By: Rev. Keith Turman
“The pastor shall give a report on the state of the church.” Every year, at the fall Charge Conference meeting, I am charged with this task. My bishop wants to know what’s happening at First United Methodist Church Waynesville? The funny thing is, there’s so much good stuff happening around here, I don’t know the half of it. A pastor friend once said, “If I know everything that’s going on in my church, there’s not enough going on.” So when I asked the staff, “What’s going on around here?” the conversation that followed was inspiring.
For me, the inspiration began before anyone said a word. I look around the staff meeting table and know immediately that something special is happening. Fire burns in their eyes and in their bellies, and the unique contribution of each forms an amazing team. It’s important for you to know that your staff is consumed with passion for God, for FUMC, and for this community that God has called all of us to transform. And we actually like each other, and seem really excited about our jobs. We also really like you. What is evident in our work as a staff team is a mutual understanding that this congregation is special. Whenever someone asks me about you, I find myself searching for new words. None of the old ones seem to fully capture you. But words aren’t really necessary. Your actions are quite loud.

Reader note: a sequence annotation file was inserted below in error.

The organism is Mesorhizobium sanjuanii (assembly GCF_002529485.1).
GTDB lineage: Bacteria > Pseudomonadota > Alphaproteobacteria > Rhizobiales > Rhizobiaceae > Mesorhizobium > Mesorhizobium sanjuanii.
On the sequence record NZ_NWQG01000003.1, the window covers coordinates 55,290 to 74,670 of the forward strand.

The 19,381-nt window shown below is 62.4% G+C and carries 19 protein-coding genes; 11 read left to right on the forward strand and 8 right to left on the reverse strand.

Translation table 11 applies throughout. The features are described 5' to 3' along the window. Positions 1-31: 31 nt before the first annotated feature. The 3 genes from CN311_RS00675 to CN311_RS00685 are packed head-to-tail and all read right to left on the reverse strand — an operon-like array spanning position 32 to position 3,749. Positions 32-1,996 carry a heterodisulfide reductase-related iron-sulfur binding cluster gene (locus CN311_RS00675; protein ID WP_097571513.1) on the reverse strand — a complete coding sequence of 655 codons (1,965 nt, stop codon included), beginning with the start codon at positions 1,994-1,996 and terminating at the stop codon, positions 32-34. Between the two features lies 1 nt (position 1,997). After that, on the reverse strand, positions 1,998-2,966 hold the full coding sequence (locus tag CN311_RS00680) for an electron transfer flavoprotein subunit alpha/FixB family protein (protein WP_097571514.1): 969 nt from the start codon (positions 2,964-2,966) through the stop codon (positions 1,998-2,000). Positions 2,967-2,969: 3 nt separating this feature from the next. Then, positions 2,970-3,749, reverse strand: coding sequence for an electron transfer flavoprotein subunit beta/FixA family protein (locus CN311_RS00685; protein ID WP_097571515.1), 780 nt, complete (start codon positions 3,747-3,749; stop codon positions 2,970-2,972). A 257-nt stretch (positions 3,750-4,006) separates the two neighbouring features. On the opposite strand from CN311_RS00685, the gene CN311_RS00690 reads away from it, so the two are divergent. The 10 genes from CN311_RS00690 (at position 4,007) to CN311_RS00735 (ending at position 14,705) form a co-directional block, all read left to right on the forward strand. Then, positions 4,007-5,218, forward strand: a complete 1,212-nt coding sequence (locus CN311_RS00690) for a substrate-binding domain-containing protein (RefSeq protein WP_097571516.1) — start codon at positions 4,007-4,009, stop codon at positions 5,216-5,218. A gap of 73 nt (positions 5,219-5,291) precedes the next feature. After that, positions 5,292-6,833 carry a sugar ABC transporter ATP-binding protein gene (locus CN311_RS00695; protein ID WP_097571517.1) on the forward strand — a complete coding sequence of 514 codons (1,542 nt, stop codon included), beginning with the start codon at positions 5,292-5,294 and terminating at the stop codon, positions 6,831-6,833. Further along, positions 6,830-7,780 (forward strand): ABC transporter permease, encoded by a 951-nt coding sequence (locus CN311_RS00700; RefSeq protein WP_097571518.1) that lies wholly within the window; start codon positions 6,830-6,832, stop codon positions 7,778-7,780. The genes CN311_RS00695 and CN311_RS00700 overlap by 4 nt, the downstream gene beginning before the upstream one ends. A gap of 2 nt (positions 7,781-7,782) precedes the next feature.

It’s no surprise to me that the church is growing at every turn. All three Sunday worship services are thriving. Sunday school classes and Wonderful Wednesday groups continue to grow in the number of opportunities and the number of people taking advantage of those opportunities. This fall we trained twenty Journey Group leaders, who will begin launching small discipleship groups like those that fueled the early Methodist movement. Our programs for youth and children are growing faster than we imagined possible. The Child Development Center added two new classes this fall. And music is at the center of it all. Over 140 elementary school kids populate our Music Makers classes each Wednesday, and the Youth Music Lab sends guitars and banjos home with our musicians of the future. The Clean and Green Club, which not only raises awareness of all things ‘green’ but also picks up trash each week at the post office and library, has three times as many kids participating this year. The chancel choir has grown ten percent in the past year, while the Awakening band continues to provide new opportunities for musicians to share their talents and lead in worship.